Help at home is maid to order
Updated: 2013-06-04 07:47
Expat families attach great importance to honesty and satisfactory previous performance, so references from former employers are always required, said Xu.
However, most Chinese families don't bother with references, preferring to judge the suitability of a worker during a trial period, she said.
She pointed out that the working environment is more stable in expat families, which has a lot to do with the higher rate of pay and welfare. Most ayi work for the same employer for at least two to three years, or until the employer leaves China.
The basic requirements for ayi include cooking, cleaning and doing laundry.
"The biggest difference between working for a laowai family and a Chinese family is that the foreigners tend to show more respect and treat you as an equal," said Cui Baoyi, 35, from North China's Hebei province.
Cui, who studied for a bachelors' degree via a correspondence course, changed jobs several times until she eventually settled down as a live-in ayi for an Anglo-Australian family in Shanghai.
"I remember at the beginning my boss told me several times that I should rest, and that after 9 pm my time is my own. I was surprised, because no one had said that to me before when I was working for Chinese families," she said.
Cui said she is happy with her current job, even through the work is arduous. Her day begins at 6 am, when she prepares breakfast and takeaway lunches for the children and their parents. She then takes the children to school, walks the dog, cleans the 600-square-meter villa, does some light work in the garden and then prepares the evening meal before finishing work at 9 pm.
It's no secret that ayi wages are low. It is part of the attraction for the foreigners. A live-in maid, who takes care of everything from cooking and cleaning to laundry, earns about 5,000 yuan a month and requires no endowment or medical insurance.
Thus, the demand for ayi in the expat community is high. However, language and lifestyle differences between Chinese and Westerners can create barriers, but those barriers can also provide business opportunities, said Sheng.
You have to collect and share tips with your ayi, she added, and different nationalities tend to have different demands. For example, German and Japanese families are very sensitive about time.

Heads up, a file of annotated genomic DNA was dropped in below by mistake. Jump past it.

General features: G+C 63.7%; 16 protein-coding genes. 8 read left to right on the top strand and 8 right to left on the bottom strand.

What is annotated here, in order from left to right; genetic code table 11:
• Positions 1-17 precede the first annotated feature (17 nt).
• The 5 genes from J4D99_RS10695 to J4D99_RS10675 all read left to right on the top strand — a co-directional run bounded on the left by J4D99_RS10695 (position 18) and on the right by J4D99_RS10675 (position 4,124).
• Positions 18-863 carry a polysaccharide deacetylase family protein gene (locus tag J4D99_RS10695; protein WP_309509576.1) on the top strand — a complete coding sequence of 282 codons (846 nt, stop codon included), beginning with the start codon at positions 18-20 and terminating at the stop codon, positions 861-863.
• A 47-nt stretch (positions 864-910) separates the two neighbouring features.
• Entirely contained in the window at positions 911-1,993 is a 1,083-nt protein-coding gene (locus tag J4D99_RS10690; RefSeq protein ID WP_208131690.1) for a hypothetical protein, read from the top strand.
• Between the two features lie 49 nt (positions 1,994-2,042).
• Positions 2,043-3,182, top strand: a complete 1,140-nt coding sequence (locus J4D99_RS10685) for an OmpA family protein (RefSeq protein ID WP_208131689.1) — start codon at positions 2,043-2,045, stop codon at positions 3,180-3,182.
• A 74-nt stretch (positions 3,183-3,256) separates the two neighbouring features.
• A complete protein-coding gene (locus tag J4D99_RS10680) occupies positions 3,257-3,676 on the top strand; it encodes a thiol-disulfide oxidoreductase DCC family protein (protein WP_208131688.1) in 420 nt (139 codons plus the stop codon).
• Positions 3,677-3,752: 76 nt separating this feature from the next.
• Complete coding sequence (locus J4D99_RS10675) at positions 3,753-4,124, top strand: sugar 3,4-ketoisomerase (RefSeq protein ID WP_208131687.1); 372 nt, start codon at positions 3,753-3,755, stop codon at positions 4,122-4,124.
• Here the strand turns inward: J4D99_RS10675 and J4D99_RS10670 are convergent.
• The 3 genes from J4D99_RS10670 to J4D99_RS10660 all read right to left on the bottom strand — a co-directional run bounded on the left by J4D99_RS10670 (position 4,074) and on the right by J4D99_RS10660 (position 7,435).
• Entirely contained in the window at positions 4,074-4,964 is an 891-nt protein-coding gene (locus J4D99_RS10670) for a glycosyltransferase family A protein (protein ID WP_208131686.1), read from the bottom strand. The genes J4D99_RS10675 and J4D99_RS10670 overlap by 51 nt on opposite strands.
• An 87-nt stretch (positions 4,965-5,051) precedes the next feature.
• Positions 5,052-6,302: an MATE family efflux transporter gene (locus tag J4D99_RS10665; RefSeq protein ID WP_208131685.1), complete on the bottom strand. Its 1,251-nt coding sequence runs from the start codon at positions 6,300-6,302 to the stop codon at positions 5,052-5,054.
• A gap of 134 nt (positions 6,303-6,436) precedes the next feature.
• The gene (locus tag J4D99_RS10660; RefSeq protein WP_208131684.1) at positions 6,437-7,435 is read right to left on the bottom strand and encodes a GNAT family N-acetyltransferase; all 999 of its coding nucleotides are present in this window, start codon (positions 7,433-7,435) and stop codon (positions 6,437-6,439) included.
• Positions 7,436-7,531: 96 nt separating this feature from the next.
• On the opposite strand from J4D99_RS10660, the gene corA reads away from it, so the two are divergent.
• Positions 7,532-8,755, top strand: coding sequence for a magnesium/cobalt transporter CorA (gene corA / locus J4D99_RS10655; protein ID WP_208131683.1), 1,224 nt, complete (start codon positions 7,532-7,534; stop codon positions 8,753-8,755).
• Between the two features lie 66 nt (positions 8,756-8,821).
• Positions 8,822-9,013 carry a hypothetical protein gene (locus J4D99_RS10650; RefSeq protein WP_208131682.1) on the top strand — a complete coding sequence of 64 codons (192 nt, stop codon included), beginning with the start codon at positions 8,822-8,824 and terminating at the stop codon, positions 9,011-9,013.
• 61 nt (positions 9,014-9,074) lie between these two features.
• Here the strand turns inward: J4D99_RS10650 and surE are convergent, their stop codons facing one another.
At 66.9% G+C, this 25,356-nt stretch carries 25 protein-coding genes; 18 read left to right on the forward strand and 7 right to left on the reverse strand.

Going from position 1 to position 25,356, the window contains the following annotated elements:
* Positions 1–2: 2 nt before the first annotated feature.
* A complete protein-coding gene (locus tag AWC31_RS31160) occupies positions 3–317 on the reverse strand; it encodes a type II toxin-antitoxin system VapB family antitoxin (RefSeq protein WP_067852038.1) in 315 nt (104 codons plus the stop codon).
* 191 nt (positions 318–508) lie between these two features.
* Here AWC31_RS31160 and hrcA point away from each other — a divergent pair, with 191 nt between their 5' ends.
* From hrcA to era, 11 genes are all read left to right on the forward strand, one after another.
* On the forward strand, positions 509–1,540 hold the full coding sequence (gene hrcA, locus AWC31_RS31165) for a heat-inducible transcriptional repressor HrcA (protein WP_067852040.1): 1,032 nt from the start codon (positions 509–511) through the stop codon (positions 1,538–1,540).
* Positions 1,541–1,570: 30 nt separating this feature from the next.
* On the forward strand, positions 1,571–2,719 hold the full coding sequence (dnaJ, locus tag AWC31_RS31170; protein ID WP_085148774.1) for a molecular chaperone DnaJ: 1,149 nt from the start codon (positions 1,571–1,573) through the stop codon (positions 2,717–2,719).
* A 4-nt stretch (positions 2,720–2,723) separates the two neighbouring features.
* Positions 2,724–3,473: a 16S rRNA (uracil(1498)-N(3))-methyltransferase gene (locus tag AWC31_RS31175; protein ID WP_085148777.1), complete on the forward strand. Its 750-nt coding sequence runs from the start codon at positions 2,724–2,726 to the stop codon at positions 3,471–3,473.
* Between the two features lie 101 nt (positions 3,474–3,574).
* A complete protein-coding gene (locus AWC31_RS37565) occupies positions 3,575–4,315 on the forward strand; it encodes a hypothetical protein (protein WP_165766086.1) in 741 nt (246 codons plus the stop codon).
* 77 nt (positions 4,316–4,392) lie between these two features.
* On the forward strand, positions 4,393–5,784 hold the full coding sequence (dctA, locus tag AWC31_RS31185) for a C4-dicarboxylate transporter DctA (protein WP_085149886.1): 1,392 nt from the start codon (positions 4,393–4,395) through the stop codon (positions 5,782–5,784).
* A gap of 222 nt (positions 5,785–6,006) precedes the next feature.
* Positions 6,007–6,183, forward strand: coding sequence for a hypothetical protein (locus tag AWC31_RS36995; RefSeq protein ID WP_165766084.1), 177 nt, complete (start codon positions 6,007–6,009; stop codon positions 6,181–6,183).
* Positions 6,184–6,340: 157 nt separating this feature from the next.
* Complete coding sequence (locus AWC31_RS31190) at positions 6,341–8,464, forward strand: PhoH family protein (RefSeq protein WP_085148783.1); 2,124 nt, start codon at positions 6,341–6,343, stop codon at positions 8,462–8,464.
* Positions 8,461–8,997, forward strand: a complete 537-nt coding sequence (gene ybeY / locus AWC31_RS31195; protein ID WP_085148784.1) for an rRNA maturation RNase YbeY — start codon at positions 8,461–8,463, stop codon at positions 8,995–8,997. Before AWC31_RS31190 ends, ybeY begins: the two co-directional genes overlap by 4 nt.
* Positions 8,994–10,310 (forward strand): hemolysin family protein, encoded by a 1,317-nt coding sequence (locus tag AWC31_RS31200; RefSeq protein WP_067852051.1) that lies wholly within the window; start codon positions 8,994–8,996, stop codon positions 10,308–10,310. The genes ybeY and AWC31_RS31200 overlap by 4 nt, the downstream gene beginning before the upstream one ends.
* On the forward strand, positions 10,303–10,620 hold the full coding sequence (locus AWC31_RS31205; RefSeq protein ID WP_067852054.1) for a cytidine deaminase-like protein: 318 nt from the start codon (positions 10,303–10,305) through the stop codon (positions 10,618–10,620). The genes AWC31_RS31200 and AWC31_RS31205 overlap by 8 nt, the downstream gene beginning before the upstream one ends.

"Chinese ayi tend to stay for an additional 10 or 20 minutes after their working day ends. They wait for their employers to let them go, which is a traditional Chinese way of showing respect and dedication to the job. However, foreigners, especially those from Germany and Japan, often become upset about this, because of their understanding of 'working hours'," she said, adding that the employers are concerned that they may have to pay overtime.
Moreover, the idea of "clean" differs between Chinese and Western cultures.
"I find my ayi are very diligent when cleaning the kitchen, but sometimes they neglect dust on the bedroom floors," said Juliana, a Brazilian fashion designer who moved to Shanghai last year.
The differences often run deeper, too. "Sometimes they use the same cloth to clean the desk and the floor, and they have a different way of doing ironing and laundry," said Daniela Ingrosso, who has lived in China for six years and has just started a business that trains maids to prepare Italian cuisine for expat families.
Pasta and pizza
"It is not an easy business at all, because you have to matchmake; one group has high demands, while the other has qualities that are very different," said Sheng.
The main priority is language. Few ayi speak English, so those with better language skills earn more.
Meanwhile, cooking is also essential. The major issue for many foreign families is that ayi don't know how to cook Western-style meals. That means if they don't cook for themselves, family members will invariable end up eating Chinese food all the time.
That's one of the reasons Ingrosso started her business. Her three-day training course teaches ayi how to make pasta and three main courses - two meat dishes, dessert or pizza - and bread.
"I have trained about 10 ayi in the past few months and most of the families love it. Some of them even send their ayi to me for a second stint, so they can learn more about Western-style cooking," she said.
For Barbara T, a 42-year-old Italian who has lived in China for almost 11 years, that's definitely a welcome development.
"It's so nice that the maid can cook with the oven (most Chinese dishes tend to be fried) and make pasta or chocolate salami for us now," she said.
Because Barbara isn't a great fan of the kitchen, the family only used to eat Italian food about twice a week. The rest of the time they ate traditional Chinese meals.
Sheng's agency has access to a "special network" of ayi with experience of working for expats. Unlike ordinary ayi, or part-timers who work for Chinese families, they know how to iron clothes and bed sheets, cook Western-style food, and they all speak fluent English.
"Supply still falls short of demand and so some expat families are willing to pay more to hire a proper ayi. But, as there are no formal training institutions to teach English or serving skills, we have to focus on experienced workers or conduct informal training ourselves," she said.